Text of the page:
Less than a week after an outburst of rage in Ferguson following the non-indictment of Officer Darren Wilson in the death of unarmed 18 year old Michael Brown, President Obama has apparently felt the need to intervene. Though the Ferguson protest has made an infamous name over the country, it nevertheless comes from a place of both anger and desire, seeking a better system. This past week, the President invited the leaders of several protesting organizations to the White House to discuss the strong and seemingly unyielding movement of those who are demanding change in the legal system to prevent incidents such as these in the future.
The President invited several organization leaders to the White House for the meeting, hearing the voices of a wide range of people coming together for a common goal. Among those in attendance were:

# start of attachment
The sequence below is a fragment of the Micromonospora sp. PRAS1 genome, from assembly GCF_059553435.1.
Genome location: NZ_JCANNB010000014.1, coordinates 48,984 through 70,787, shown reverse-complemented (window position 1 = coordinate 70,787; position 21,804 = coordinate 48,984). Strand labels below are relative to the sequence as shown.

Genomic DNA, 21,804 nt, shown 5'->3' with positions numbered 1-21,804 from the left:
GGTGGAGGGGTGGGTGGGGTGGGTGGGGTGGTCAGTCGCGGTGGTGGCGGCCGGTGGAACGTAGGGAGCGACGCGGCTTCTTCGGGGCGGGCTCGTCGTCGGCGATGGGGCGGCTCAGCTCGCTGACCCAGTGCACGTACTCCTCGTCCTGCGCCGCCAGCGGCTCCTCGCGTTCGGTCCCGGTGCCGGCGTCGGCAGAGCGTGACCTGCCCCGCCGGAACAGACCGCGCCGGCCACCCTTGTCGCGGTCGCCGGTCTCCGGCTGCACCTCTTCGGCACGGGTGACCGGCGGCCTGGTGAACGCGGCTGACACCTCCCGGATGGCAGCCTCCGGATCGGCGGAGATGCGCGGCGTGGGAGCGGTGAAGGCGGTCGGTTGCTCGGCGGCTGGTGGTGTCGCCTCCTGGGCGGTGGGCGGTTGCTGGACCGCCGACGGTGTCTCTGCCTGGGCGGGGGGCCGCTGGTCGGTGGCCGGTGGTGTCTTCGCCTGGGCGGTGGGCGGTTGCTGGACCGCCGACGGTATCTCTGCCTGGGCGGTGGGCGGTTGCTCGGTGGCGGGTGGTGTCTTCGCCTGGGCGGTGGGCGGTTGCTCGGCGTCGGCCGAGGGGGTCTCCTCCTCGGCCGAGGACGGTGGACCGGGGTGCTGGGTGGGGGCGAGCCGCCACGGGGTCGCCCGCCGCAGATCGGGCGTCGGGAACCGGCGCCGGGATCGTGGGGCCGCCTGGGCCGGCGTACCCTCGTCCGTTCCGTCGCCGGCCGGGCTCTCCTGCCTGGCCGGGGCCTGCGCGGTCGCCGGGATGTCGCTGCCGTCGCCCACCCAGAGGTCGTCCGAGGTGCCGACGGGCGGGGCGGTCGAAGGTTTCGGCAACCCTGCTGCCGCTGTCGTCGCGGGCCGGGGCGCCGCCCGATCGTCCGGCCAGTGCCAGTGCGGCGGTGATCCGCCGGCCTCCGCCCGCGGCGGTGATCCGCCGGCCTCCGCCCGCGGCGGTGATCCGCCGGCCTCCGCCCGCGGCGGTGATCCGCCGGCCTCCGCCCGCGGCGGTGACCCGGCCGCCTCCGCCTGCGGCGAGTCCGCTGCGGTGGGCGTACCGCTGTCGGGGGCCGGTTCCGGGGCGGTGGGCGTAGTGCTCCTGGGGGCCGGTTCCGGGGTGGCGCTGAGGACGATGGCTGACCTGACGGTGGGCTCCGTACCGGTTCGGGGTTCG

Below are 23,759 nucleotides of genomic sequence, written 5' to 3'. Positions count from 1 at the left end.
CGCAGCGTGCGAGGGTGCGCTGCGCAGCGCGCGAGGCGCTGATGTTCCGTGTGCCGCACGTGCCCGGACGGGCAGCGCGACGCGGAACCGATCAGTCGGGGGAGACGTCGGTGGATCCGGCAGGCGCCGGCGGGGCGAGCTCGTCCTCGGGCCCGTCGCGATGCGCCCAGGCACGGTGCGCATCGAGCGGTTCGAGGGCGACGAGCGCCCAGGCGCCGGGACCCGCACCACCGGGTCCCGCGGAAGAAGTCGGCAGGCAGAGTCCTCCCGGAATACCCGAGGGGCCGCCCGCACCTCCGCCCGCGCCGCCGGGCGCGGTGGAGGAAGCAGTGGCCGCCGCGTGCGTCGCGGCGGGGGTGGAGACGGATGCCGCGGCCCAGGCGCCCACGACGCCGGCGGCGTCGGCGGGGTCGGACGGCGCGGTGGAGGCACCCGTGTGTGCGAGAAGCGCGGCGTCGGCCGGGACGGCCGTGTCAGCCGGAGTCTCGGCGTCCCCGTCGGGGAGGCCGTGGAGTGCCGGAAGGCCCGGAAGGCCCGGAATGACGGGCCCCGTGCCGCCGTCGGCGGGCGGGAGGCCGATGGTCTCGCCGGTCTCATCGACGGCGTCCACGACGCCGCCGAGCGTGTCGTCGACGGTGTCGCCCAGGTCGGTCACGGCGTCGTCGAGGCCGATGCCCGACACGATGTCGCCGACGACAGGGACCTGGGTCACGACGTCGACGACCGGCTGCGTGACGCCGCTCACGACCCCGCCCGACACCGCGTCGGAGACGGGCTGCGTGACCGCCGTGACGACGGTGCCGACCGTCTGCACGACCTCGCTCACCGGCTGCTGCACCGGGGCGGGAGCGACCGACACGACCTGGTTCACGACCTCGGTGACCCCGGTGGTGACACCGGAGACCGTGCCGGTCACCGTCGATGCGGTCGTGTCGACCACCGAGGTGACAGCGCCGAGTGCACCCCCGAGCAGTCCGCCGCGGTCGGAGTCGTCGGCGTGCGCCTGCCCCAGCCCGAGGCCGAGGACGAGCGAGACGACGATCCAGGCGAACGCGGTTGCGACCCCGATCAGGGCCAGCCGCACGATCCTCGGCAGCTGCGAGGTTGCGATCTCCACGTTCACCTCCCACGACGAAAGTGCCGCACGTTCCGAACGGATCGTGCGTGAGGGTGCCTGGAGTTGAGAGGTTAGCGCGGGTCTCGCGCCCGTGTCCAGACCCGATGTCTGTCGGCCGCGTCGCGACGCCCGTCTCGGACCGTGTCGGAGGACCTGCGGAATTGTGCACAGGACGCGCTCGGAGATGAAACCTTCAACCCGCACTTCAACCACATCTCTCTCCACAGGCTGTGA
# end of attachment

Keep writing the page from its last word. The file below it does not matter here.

- Ashley Yates of Millennial Activists United
- Phillip Agnew of Dream Defenders
- Jose Lopez of Make the Road New York
- James Hayes of the Ohio Students Association
- Rasheen Aldridge of Young Activists St. Louis
- Brittany Packnett, a St. Louis educator and activist
- and T-Dubb-O, a St. Louis hip-hop artist
Only they know the exact discussion that took place, but the President did recently propose a hefty three year spending plan of $263 million budgeted to increase police training as well as pay for approximately 50,000 lapel cameras to be worn by on-duty police officers. Though this covers only a fraction of the estimated 700,000 law enforcement officials in the United States (as of 2011), this is a substantial stride in the difficult task of mending a broken bond of trust between police officers and the citizens they’ve sworn to protect.
Despite some hostile backlash from supporters of former Officer Wilson, the President is working closely with the people of Ferguson to rebuild a community and to reform a broken system that led to the unfortunate events of this past August and the verdict of the Grand Jury this past week. Hopefully, change will come and bring with it a rekindled sense of security and trust, not only in Ferguson, but all across the country.